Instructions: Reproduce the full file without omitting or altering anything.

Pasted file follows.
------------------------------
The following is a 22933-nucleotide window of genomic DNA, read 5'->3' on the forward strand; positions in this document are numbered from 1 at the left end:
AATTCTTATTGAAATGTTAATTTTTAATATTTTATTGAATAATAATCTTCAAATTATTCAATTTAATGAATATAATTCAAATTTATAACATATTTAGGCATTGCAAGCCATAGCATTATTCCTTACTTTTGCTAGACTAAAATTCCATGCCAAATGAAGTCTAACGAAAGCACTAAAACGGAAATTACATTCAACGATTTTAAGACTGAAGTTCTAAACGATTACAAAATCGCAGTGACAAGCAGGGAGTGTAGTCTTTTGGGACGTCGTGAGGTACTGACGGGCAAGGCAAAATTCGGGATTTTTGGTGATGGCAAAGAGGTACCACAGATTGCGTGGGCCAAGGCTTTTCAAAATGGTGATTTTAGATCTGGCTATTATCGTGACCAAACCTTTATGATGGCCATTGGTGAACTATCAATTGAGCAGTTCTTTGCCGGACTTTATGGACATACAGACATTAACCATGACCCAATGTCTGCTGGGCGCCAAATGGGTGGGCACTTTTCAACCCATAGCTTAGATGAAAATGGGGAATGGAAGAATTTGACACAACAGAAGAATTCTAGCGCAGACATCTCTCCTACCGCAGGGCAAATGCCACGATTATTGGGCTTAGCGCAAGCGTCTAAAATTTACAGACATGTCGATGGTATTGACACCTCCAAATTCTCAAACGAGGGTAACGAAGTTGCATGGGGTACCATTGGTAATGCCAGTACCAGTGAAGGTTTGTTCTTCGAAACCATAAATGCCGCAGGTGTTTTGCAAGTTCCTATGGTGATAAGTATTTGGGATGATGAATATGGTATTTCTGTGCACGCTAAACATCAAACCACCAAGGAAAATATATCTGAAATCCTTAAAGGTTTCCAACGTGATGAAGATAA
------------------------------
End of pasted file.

The following is a 22933-nucleotide window of genomic DNA, read 5'->3' on the forward strand; positions in this document are numbered from 1 at the left end:
AATTCTTATTGAAATGTTAATTTTTAATATTTTATTGAATAATAATCTTCAAATTATTCAATTTAATGAATATAATTCAAATTTATAACATATTTAGGCATTGCAAGCCATAGCATTATTCCTTACTTTTGCTAGACTAAAATTCCATGCCAAATGAAGTCTAACGAAAGCACTAAAACGGAAATTACATTCAACGATTTTAAGACTGAAGTTCTAAACGATTACAAAATCGCAGTGACAAGCAGGGAGTGTAGTCTTTTGGGACGTCGTGAGGTACTGACGGGCAAGGCAAAATTCGGGATTTTTGGTGATGGCAAAGAGGTACCACAGATTGCGTGGGCCAAGGCTTTTCAAAATGGTGATTTTAGATCTGGCTATTATCGTGACCAAACCTTTATGATGGCCATTGGTGAACTATCAATTGAGCAGTTCTTTGCCGGACTTTATGGACATACAGACATTAACCATGACCCAATGTCTGCTGGGCGCCAAATGGGTGGGCACTTTTCAACCCATAGCTTAGATGAAAATGGGGAATGGAAGAATTTGACACAACAGAAGAATTCTAGCGCAGACATCTCTCCTACCGCAGGGCAAATGCCACGATTATTGGGCTTAGCGCAAGCGTCTAAAATTTACAGACATGTCGATGGTATTGACACCTCCAAATTCTCAAACGAGGGTAACGAAGTTGCATGGGGTACCATTGGTAATGCCAGTACCAGTGAAGGTTTGTTCTTCGAAACCATAAATGCCGCAGGTGTTTTGCAAGTTCCTATGGTGATAAGTATTTGGGATGATGAATATGGTATTTCTGTGCACGCTAAACATCAAACCACCAAGGAAAATATATCTGAAATCCTTAAAGGTTTCCAACGTGATGAAGATAA